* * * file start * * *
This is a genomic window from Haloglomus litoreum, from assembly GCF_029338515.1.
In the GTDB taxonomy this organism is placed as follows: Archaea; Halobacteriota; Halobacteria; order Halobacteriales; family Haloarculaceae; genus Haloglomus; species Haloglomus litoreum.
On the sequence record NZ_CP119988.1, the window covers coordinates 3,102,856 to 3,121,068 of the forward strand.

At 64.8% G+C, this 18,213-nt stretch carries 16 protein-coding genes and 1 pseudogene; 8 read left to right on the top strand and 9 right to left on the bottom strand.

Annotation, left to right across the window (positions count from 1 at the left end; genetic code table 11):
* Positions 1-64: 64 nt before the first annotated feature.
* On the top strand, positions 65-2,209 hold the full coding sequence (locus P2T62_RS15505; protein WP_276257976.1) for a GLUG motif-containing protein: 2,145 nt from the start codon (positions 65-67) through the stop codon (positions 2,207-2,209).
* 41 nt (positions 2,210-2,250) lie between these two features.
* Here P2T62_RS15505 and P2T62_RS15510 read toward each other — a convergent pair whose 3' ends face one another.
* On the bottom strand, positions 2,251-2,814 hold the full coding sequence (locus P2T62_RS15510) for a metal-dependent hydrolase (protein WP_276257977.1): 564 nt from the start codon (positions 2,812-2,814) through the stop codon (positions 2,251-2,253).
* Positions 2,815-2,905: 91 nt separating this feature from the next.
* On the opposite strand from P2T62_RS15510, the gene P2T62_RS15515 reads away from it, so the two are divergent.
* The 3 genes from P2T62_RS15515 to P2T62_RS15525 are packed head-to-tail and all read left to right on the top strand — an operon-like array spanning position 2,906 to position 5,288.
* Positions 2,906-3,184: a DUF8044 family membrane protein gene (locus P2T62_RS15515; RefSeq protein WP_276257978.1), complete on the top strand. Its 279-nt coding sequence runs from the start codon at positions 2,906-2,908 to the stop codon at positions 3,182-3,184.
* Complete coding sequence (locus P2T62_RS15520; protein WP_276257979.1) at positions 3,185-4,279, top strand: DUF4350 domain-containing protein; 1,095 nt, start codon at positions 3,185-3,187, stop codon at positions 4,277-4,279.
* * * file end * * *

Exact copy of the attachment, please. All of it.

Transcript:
This is a genomic window from Haloglomus litoreum, from assembly GCF_029338515.1.
In the GTDB taxonomy this organism is placed as follows: Archaea; Halobacteriota; Halobacteria; order Halobacteriales; family Haloarculaceae; genus Haloglomus; species Haloglomus litoreum.
On the sequence record NZ_CP119988.1, the window covers coordinates 3,102,856 to 3,121,068 of the forward strand.

At 64.8% G+C, this 18,213-nt stretch carries 16 protein-coding genes and 1 pseudogene; 8 read left to right on the top strand and 9 right to left on the bottom strand.

Annotation, left to right across the window (positions count from 1 at the left end; genetic code table 11):
* Positions 1-64: 64 nt before the first annotated feature.
* On the top strand, positions 65-2,209 hold the full coding sequence (locus P2T62_RS15505; protein WP_276257976.1) for a GLUG motif-containing protein: 2,145 nt from the start codon (positions 65-67) through the stop codon (positions 2,207-2,209).
* 41 nt (positions 2,210-2,250) lie between these two features.
* Here P2T62_RS15505 and P2T62_RS15510 read toward each other — a convergent pair whose 3' ends face one another.
* On the bottom strand, positions 2,251-2,814 hold the full coding sequence (locus P2T62_RS15510) for a metal-dependent hydrolase (protein WP_276257977.1): 564 nt from the start codon (positions 2,812-2,814) through the stop codon (positions 2,251-2,253).
* Positions 2,815-2,905: 91 nt separating this feature from the next.
* On the opposite strand from P2T62_RS15510, the gene P2T62_RS15515 reads away from it, so the two are divergent.
* The 3 genes from P2T62_RS15515 to P2T62_RS15525 are packed head-to-tail and all read left to right on the top strand — an operon-like array spanning position 2,906 to position 5,288.
* Positions 2,906-3,184: a DUF8044 family membrane protein gene (locus P2T62_RS15515; RefSeq protein WP_276257978.1), complete on the top strand. Its 279-nt coding sequence runs from the start codon at positions 2,906-2,908 to the stop codon at positions 3,182-3,184.
* Complete coding sequence (locus P2T62_RS15520; protein WP_276257979.1) at positions 3,185-4,279, top strand: DUF4350 domain-containing protein; 1,095 nt, start codon at positions 3,185-3,187, stop codon at positions 4,277-4,279.